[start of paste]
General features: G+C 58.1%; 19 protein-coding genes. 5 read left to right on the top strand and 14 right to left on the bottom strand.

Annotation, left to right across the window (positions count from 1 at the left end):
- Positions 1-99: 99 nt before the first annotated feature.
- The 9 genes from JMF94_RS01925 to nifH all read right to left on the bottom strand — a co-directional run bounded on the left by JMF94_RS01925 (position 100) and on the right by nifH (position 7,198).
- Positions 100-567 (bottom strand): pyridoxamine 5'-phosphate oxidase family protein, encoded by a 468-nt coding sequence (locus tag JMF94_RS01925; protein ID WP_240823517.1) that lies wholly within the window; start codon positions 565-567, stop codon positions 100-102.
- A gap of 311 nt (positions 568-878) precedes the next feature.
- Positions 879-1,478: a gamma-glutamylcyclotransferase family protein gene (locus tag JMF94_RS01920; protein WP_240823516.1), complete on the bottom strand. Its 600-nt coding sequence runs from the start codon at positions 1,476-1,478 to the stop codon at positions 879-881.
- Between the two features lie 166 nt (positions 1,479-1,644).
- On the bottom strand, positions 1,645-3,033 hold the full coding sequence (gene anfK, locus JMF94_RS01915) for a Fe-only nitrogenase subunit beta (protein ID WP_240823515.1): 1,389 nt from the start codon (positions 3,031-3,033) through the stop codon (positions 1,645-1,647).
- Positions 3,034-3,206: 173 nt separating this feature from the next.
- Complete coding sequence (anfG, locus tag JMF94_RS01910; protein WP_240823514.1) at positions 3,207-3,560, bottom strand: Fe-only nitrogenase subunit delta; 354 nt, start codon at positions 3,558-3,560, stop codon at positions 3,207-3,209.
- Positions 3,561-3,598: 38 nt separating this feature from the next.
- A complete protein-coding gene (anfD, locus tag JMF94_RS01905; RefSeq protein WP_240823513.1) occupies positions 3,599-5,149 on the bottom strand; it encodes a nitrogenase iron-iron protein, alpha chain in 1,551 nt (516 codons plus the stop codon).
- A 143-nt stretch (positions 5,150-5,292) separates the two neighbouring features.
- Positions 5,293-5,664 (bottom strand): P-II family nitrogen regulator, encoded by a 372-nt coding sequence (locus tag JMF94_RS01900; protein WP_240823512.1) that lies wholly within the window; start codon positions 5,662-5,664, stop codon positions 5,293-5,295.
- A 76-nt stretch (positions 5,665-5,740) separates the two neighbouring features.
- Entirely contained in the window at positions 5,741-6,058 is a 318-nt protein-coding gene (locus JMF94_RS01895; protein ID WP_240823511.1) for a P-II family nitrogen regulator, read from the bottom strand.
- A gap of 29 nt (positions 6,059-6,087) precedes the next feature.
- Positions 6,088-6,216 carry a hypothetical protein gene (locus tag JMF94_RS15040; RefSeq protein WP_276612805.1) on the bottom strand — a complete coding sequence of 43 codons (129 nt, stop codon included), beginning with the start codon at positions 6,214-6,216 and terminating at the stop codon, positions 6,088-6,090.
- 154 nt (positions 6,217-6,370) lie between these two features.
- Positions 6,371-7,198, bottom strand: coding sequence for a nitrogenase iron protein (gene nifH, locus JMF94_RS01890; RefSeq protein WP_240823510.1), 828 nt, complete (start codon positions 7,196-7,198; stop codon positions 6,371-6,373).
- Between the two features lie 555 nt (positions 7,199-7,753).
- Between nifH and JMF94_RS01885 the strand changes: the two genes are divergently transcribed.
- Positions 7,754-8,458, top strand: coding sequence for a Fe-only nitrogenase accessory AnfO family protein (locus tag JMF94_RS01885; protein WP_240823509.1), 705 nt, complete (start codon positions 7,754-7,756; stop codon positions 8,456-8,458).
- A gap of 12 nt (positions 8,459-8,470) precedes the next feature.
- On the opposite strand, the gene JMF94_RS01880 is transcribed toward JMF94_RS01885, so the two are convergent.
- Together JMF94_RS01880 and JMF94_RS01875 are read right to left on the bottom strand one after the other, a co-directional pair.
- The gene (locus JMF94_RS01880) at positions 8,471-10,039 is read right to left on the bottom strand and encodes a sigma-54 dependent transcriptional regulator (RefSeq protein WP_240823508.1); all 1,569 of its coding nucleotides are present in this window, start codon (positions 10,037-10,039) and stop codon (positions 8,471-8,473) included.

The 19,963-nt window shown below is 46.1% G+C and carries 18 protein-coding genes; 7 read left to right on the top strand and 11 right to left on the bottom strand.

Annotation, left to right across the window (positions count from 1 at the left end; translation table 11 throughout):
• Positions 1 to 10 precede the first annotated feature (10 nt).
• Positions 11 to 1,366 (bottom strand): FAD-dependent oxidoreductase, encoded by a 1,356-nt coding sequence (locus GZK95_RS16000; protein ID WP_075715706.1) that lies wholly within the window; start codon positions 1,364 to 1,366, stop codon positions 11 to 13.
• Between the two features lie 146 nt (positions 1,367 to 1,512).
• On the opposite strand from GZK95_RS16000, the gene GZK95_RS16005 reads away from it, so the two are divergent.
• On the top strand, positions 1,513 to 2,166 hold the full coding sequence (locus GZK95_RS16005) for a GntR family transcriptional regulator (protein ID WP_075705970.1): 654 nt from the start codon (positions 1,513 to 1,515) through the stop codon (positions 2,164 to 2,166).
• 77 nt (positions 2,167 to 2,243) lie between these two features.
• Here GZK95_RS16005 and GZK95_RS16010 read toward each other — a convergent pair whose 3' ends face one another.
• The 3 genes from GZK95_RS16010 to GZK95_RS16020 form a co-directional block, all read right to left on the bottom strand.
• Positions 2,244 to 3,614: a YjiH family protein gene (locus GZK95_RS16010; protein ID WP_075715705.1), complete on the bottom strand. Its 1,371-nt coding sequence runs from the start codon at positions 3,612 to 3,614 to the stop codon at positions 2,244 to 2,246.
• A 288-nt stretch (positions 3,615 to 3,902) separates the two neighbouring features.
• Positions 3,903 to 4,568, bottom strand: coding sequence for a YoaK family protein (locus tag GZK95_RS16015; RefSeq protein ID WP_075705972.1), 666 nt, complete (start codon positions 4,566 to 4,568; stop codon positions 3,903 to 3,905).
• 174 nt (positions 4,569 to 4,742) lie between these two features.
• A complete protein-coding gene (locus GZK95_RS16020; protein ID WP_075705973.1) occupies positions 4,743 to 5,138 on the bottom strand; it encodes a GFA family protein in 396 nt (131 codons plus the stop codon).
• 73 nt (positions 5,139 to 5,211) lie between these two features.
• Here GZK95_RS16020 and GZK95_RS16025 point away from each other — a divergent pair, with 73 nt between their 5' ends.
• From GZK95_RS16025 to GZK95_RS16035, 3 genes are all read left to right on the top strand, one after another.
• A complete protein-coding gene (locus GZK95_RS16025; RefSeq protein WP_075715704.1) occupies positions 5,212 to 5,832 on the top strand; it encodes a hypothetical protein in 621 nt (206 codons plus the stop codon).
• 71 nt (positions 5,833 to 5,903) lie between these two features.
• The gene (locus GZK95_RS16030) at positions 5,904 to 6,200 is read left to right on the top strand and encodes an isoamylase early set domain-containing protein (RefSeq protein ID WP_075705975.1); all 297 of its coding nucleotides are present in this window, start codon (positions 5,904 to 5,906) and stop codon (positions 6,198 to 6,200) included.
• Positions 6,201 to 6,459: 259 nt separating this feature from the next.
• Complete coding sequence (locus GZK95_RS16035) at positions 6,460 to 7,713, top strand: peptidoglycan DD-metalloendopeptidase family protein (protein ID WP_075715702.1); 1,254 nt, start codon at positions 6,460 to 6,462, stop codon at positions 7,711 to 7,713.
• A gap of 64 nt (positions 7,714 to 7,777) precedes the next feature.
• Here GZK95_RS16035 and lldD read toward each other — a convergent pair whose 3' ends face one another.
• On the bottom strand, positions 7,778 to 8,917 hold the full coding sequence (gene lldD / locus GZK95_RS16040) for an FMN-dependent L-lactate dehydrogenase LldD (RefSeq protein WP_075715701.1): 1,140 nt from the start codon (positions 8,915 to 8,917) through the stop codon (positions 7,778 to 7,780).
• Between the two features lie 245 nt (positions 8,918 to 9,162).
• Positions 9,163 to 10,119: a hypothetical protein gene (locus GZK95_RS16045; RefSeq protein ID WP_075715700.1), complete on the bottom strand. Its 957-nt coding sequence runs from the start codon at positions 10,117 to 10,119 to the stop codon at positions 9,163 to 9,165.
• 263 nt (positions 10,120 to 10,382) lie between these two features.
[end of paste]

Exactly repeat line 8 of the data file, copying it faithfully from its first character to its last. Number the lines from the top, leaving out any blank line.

- Between the two features lie 166 nt (positions 1,479-1,644).